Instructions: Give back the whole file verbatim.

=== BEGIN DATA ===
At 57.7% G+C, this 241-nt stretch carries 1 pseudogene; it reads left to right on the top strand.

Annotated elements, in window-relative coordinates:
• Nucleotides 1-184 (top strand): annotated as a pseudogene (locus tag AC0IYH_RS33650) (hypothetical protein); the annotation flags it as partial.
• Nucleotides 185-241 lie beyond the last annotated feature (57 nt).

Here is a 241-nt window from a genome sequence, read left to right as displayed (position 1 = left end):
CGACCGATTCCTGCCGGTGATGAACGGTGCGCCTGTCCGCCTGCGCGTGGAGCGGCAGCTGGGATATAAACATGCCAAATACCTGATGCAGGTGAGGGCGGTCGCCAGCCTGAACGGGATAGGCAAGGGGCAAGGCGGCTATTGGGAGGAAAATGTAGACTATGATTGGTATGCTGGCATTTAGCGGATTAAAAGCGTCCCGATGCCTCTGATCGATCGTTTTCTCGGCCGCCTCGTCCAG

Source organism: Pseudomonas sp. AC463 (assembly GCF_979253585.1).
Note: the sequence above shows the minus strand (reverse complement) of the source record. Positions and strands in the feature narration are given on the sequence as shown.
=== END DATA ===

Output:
At 57.7% G+C, this 241-nt stretch carries 1 pseudogene; it reads left to right on the top strand.

Annotated elements, in window-relative coordinates:
• Nucleotides 1-184 (top strand): annotated as a pseudogene (locus tag AC0IYH_RS33650) (hypothetical protein); the annotation flags it as partial.
• Nucleotides 185-241 lie beyond the last annotated feature (57 nt).

Here is a 241-nt window from a genome sequence, read left to right as displayed (position 1 = left end):
CGACCGATTCCTGCCGGTGATGAACGGTGCGCCTGTCCGCCTGCGCGTGGAGCGGCAGCTGGGATATAAACATGCCAAATACCTGATGCAGGTGAGGGCGGTCGCCAGCCTGAACGGGATAGGCAAGGGGCAAGGCGGCTATTGGGAGGAAAATGTAGACTATGATTGGTATGCTGGCATTTAGCGGATTAAAAGCGTCCCGATGCCTCTGATCGATCGTTTTCTCGGCCGCCTCGTCCAG

Source organism: Pseudomonas sp. AC463 (assembly GCF_979253585.1).
Note: the sequence above shows the minus strand (reverse complement) of the source record. Positions and strands in the feature narration are given on the sequence as shown.